Only The Dead
(Know the End of War)
The 19th century saw the births, the very painful births, of both the Mexican and Texas Republics. The origin of both came at the price of a treasure of blood spilled, losses suffered and dreams crushed. In the case of Mexico, it also involved deceit, subterfuge and a woeful amount of treachery. In the case of the latter, it entailed a sanguinary war and mass summary executions by the powerful Mexican army.
This is the story of three families, two Mexican and one Texan, their struggles against savage Indians, between staunch idealists and brutal cynics and the societies that engendered them. It also makes plain the perils of a rigidly hierarchical social system and the Scots-Irish bounty of individual initiative that propelled the westward expansion of the United States.
It further chronicles the necessary compromises and heartbreaking sacrifices that all of these developments—in individuals and whole societies—unfailingly entail.
Letter from the Editor:
"Wow. I am bereft of words to describe the feelings I have on finishing this book. Perhaps the tears that started to fall as I read these final words say it all.
This is masterful, epic tale, evocatively and beautifully written. Thank you. I feel honored to have been your editor (although you left very little to be edited – rarely have I been a assigned a book so eloquently written)."
Book Life / Publishers' Weekly Review:
Notzon writes a gripping and heartfelt 19th century tale revolving around the lives of three families from Mexico and Texas, struggling to survive through wars, famines, the ever-changing political and social atmosphere, and the contested ownership of the land itself. Notzon twines the historical record of the Mexican War of Independence and the Texas Revolution with his characters’ experience of love, lust, grief, and loss as the novel spans some three decades of hotly contested land claims, skirmishes, and clashes between competing Republics. Clear throughout is how the intertwined fates of his people, many attempting to “carve out a life for themselves in this seeming wasteland,” so often are determined by forces beyond themselves, forces hungry for power.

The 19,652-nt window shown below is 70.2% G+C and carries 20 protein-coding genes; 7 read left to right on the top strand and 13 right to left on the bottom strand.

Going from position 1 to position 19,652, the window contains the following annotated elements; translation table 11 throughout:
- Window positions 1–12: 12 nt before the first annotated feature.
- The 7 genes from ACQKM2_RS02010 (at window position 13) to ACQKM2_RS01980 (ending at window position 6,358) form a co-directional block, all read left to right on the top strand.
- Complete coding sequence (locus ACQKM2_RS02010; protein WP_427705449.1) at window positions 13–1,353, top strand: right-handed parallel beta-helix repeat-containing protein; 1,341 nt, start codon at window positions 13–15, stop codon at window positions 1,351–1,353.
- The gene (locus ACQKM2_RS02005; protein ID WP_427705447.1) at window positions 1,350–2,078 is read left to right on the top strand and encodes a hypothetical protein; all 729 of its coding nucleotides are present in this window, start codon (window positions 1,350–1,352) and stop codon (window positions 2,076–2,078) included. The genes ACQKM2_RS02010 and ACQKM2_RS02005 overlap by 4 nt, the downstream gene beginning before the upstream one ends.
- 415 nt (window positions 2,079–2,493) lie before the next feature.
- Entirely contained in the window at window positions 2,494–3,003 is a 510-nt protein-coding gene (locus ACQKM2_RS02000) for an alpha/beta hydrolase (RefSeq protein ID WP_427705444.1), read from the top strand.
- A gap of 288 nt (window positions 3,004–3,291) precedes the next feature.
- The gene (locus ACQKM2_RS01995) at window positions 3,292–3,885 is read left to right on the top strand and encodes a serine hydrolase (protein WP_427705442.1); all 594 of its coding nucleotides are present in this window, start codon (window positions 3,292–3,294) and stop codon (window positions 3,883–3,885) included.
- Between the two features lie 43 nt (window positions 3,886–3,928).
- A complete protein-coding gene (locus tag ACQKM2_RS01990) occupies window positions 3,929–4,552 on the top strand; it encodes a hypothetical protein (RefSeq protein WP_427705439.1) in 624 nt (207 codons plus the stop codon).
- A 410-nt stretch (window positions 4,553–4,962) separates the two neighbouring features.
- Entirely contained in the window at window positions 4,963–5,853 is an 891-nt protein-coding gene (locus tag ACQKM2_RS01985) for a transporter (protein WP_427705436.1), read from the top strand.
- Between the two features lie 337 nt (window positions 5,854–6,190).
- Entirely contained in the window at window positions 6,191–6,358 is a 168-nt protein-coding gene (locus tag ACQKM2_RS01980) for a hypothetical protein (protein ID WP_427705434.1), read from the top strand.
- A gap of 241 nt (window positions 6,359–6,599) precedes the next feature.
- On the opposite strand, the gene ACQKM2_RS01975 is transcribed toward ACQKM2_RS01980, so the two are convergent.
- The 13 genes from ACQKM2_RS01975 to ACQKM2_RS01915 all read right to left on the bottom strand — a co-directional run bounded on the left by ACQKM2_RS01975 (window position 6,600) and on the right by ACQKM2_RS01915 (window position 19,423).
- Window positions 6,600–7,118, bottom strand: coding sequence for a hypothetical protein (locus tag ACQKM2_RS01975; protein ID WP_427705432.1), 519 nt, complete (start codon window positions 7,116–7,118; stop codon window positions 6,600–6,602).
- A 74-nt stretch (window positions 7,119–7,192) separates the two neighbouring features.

Notzon’s take on the futility and inevitability of war is refreshing, as he gives readers a hard-hitting perspective of what it means to put one’s life on the line. “To acknowledge the humanity of those you must kill paralyzes the will,” he writes. Only the Dead proves as engaging at capturing the everyday and the drift of mind of its cast as it is when depicting monumental—sometimes harrowing—historical events involving the likes of Sam Houston and Santa Anna. Use of terms like “savage” and “barbaric” to describe indigenous people may give some readers pause, though Notzon’s project is to capture how his 19th-century cast perceives their world.